Remote patient monitoring involves collecting patient health information directly from the patient in one location and transmitting it electronically to a healthcare provider in a different location for review. The information can include anything from a hospital patient’s vital signs, or a diabetic patient’s glucose levels, to tracking treatment for chronic diseases. 

Mobile Health

Often referred to as mhealth, mobile health has two aspects. One involves the use of smart devices, such as tablets and smartphones and apps developed for them, to support continued healthcare. These mobile devices can be used to track and monitor many things from a patient’s blood pressure or blood sugar level to the functioning of a pacemaker. 

The second aspect of mobile health involves the at-home collecting of blood, urine, and tissue samples for analysis in a laboratory. This enables the patient to have their sample collected from home and have their results delivered as soon as they are ready. 

The Future of Telehealth Technologies

Is the use of telehealth technologies here to stay? While the future of virtual care looks bright, there are still some challenges that need to be addressed. These include:

  • Poor integration: If a practitioner’s Electronic Health Records (EHR) system is incompatible with the telemedicine platform that you’re using, this is going to pose problems for your records. To avoid this issue, practitioners need a trusted platform that is easily integrated with their EHR. That way they can be certain that each patient’s medical records are properly documented and stored, and that all records are updated and ready for subsequent visits. 
  • Interrupted continuity of care: Problems with continuity of care can arise if a patient chooses a healthcare provider for one telemedicine appointment and then receives the next appointment from a different provider. In such a case, the second practitioner may not have access to all the patient’s medical information, which can make it difficult for her to diagnose the patient’s problem. To solve this problem, the physician should ask the patient where they previously received their telemedicine services.
  • Lack of patient awareness: Patients can only use telemedicine services if they are aware that they exist. Eight in ten large employers are currently emphasizing telehealth in their employee healthcare plans. This is a missed opportunity for physicians if patients are not aware that this is available to them. This is why healthcare providers need to make use of content marketing, social media strategies, and email newsletters to reach out to their patients and get the word out. 
  • Patient challenges with technology: In many cases, patients do not understand how to use telemedicine services. This can be a huge obstacle to utilization and accessibility. To fully grasp the extent to which this is affecting patients, physicians can survey patients before launching telehealth services. This will allow them to find out which devices patients are most comfortable using when accessing telemedicine. Staff training should also be taken into consideration so they can help patients who need assistance.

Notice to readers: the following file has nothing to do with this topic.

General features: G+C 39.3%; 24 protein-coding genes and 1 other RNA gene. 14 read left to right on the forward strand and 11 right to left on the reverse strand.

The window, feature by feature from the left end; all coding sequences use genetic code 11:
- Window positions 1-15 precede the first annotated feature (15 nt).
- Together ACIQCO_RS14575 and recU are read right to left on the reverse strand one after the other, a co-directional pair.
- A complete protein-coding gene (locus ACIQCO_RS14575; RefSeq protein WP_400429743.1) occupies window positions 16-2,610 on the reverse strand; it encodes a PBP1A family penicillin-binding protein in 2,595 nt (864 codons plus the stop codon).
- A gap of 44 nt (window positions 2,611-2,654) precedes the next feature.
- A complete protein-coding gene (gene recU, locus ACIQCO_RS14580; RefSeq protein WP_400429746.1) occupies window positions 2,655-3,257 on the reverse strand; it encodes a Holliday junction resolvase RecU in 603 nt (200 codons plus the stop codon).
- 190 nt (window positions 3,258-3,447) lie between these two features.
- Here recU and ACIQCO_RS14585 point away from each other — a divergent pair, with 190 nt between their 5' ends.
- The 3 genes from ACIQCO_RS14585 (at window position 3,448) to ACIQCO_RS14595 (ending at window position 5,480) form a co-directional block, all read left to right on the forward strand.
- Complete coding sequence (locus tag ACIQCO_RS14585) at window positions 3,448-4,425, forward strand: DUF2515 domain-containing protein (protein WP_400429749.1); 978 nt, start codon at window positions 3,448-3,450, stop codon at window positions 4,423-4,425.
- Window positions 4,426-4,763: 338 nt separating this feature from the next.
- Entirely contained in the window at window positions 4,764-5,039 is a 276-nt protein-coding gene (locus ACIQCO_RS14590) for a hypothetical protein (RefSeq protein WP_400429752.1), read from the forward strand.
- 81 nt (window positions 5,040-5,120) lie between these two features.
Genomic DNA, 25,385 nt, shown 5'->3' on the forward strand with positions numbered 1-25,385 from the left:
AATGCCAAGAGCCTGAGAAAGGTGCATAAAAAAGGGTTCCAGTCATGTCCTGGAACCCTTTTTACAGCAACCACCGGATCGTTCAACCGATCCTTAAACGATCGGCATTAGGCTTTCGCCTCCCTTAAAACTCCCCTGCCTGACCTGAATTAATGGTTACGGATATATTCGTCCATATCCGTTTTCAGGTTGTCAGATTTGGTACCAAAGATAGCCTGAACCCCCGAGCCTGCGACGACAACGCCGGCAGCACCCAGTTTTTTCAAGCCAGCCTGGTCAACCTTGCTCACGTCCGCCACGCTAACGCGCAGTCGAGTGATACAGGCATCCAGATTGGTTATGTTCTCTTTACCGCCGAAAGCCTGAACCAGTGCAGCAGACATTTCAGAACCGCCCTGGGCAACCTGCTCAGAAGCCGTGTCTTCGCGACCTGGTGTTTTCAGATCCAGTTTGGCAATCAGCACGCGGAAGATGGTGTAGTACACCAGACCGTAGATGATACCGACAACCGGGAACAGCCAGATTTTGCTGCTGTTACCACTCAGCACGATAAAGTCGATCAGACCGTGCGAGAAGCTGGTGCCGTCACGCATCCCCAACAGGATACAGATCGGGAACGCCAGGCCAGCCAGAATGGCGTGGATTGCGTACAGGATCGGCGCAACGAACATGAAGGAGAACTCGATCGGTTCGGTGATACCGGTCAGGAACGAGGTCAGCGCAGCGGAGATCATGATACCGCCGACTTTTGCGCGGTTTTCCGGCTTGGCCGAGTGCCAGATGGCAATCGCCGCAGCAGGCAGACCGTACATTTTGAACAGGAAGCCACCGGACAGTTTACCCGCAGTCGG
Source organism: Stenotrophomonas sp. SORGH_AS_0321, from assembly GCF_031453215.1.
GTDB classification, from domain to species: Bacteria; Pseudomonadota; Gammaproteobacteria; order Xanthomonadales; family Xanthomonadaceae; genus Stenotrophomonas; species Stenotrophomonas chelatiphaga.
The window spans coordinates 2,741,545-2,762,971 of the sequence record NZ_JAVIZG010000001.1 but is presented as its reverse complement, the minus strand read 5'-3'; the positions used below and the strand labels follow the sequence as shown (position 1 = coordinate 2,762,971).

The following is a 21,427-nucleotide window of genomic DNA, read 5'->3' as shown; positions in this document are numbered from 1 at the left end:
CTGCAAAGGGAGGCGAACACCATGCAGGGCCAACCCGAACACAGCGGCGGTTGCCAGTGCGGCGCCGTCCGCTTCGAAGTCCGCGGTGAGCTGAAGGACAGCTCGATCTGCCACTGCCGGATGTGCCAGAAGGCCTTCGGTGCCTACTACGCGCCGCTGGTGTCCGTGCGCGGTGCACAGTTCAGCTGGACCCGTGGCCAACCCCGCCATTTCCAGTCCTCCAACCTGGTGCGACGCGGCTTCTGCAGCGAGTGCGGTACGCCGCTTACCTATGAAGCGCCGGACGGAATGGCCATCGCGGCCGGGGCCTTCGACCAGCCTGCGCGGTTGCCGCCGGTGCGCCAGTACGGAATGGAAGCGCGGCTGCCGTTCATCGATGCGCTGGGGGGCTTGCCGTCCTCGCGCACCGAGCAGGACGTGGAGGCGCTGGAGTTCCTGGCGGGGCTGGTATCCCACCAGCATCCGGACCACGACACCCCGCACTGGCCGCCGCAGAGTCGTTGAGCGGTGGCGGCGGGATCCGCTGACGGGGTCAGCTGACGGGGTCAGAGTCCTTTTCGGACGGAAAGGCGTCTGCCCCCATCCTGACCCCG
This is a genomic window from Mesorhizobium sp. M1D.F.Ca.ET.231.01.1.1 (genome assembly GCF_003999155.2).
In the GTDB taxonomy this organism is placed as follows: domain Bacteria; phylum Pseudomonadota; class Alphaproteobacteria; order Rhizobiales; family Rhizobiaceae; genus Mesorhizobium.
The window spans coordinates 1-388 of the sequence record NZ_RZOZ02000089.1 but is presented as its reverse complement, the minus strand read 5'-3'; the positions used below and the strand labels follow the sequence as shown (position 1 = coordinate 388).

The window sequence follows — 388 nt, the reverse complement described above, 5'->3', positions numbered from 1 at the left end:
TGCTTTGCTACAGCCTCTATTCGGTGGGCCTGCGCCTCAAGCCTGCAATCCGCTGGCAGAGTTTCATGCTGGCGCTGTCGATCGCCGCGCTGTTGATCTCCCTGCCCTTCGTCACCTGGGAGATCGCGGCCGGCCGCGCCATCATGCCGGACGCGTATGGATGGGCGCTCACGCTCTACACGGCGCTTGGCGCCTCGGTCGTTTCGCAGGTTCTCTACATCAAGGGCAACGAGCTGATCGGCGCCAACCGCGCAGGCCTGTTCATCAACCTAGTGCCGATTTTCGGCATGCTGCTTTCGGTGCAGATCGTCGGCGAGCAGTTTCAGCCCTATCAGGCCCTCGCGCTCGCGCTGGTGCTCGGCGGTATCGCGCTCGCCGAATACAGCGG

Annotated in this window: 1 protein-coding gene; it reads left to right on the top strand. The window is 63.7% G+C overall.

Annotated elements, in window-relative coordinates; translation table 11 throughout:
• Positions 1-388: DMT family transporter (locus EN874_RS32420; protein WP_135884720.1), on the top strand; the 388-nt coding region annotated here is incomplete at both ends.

• Privacy concerns: Although telemedicine is convenient, it does not come without security and privacy concerns. HIPAA’s privacy and security regulations mandate that any information gathered through telehealth services is encrypted. Healthcare providers also need to be sure that they are communicating with their patients using a secure connection. Before storing any digital healthcare information, clinicians must get the permission of their patients.
  • The expense of technology: The combined cost of equipment and services needed to provide telehealth can be prohibitive for medical practices, clinics, and hospitals. It’s important to bear in mind that expenses can be reduced by bundling services or choosing flat-fee services. Furthermore, as public health telemedicine services continue to grow. The costs of maintaining them may decrease.

Use Getlabs for In-home Blood Work

If you need bloodwork done, Getlabs can help you get your blood sample taken at home.

Simply book an appointment online and one of our Getlabs specialists can help you give a blood sample, comfortably, safely, and with total confidentiality. It will save you time and you can enjoy our personalized care in the comfort of your home. After your sample has been collected, our specialist will take it to a local lab for analysis. You should receive your results within 3-5 business days. 

At Getlabs, we provide more than 5,000 different types of lab tests, so we’ve always got you covered.

This page is provided for educational and informational purposes only and does not constitute the provision of medical advice or professional services. The information provided should not be used for diagnosing or treating a health problem or disease, and those seeking personal medical advice regarding any of the tests and conditions referenced above are advised to consult with a licensed clinician. Always seek the advice of your qualified health provider regarding a medical condition and do not disregard professional medical advice or delay in seeking it because of any information on this page. If you think you may have a medical emergency, immediately call 911 or go to the nearest urgent care center or hospital.